incapacity or because he has deliberately slowed down on work.
- When an individual forfeits his rights to a job because of his violation of a basic
policy often involving safety of others.

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Causes of discharge
Frequent causes: inefficiency, dishonesty, carelessness .
Infrequent causes: accident, uncleanliness, personal conduct.
Other causes: laziness, lack of co-operation, frequent absence without leave

Discharge procedure
Demonstrate a discharge is justified following evidence need to be produced:
- Permanent records of all merit ratings made by the supervisors.
- A copy of any warning that had been sent to him.
- Letter of discharge, especially if the letter states the cause of the
discharge.

Suspension
This is a serious punishment and is generally awarded only after proper enquiry has
been conducted.
During suspension, the employee receives a subsistence allowance.
Retrenchment means permanent termination of services of an employee for
economic reasons in a growing concern.

Lay-Off
Lay-off refers to an indefinite separation of employee from the payroll due to factors
beyond the control of the employer; the employee is expected to be call back in the
foreseeable future.

These factors could be:


- Breakdown of machinery.
- Seasonal fluctuation in markets.
- Accumulation of stocks.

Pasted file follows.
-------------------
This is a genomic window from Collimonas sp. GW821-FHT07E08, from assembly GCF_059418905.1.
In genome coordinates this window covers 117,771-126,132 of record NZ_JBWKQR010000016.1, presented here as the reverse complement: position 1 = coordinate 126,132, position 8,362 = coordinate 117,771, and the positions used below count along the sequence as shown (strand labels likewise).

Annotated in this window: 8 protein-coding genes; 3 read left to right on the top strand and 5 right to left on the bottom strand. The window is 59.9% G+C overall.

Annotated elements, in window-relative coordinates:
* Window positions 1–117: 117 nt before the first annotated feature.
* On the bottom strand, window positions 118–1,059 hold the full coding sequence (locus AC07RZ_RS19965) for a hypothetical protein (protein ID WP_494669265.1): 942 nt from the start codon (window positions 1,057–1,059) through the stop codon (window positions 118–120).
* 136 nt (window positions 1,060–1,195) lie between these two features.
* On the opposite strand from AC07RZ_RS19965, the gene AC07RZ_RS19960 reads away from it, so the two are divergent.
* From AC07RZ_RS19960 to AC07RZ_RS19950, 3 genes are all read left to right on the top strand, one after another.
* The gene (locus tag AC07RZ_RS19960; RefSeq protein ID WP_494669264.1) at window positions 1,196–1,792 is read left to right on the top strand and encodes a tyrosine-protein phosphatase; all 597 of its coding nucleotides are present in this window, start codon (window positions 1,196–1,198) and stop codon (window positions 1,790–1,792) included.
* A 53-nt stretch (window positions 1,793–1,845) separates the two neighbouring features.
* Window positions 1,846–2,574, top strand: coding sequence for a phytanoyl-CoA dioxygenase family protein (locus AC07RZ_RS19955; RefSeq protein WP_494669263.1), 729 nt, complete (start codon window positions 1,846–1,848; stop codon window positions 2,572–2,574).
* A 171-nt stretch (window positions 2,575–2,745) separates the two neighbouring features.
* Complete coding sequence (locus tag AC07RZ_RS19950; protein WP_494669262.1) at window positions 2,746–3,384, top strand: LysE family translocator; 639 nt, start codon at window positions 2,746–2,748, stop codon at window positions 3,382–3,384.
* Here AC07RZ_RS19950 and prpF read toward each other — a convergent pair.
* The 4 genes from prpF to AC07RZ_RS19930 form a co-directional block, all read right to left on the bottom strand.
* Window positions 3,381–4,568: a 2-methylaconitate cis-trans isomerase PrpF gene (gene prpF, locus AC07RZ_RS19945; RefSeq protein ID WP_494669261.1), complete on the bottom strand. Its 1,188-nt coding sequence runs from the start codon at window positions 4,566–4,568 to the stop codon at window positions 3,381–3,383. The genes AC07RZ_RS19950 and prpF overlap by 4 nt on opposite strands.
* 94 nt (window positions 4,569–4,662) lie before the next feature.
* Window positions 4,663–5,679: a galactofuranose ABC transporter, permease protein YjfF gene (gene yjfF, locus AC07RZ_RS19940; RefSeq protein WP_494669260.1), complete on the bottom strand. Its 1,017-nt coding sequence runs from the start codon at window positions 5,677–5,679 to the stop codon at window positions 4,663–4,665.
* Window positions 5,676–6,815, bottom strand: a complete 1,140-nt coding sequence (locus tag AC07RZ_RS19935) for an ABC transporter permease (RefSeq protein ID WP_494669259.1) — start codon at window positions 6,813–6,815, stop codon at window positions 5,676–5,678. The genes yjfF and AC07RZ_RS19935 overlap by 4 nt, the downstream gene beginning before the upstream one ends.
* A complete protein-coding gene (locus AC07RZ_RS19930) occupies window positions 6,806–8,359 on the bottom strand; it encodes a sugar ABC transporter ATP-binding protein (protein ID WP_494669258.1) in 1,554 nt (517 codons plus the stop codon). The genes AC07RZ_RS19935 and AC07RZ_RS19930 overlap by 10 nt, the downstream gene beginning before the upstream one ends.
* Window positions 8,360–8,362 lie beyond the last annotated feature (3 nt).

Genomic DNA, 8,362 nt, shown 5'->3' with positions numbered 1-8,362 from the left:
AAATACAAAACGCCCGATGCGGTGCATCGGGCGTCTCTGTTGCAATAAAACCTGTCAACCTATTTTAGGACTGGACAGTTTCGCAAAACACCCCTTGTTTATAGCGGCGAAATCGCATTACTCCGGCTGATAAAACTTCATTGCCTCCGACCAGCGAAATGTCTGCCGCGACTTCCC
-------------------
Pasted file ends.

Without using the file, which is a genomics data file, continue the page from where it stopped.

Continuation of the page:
- Shortage of raw material.
- Production delays.
- Other technological reasons.

During a lay-off period a workman ceases to be eligible for lay-off compensation if:
- He refuses to accept alternative employment at a place within five miles of an
establishment from which he has been laid-off.
- If he does not present himself for work at the appointed time during normal
working hours at least once a day.
- If the lay-off is due to a strike or slowing down of production on the part of
workmen in another part of the establishment.

Retrenchment
It means permanent termination of an employee s services for economic reasons in a
growing concern.
Termination of services on account of disciplinary action, illness, retirement, or
closure of establishment does not mean retrenchment.
It creates a sense of insecurity and resentment among the staff.

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Control Process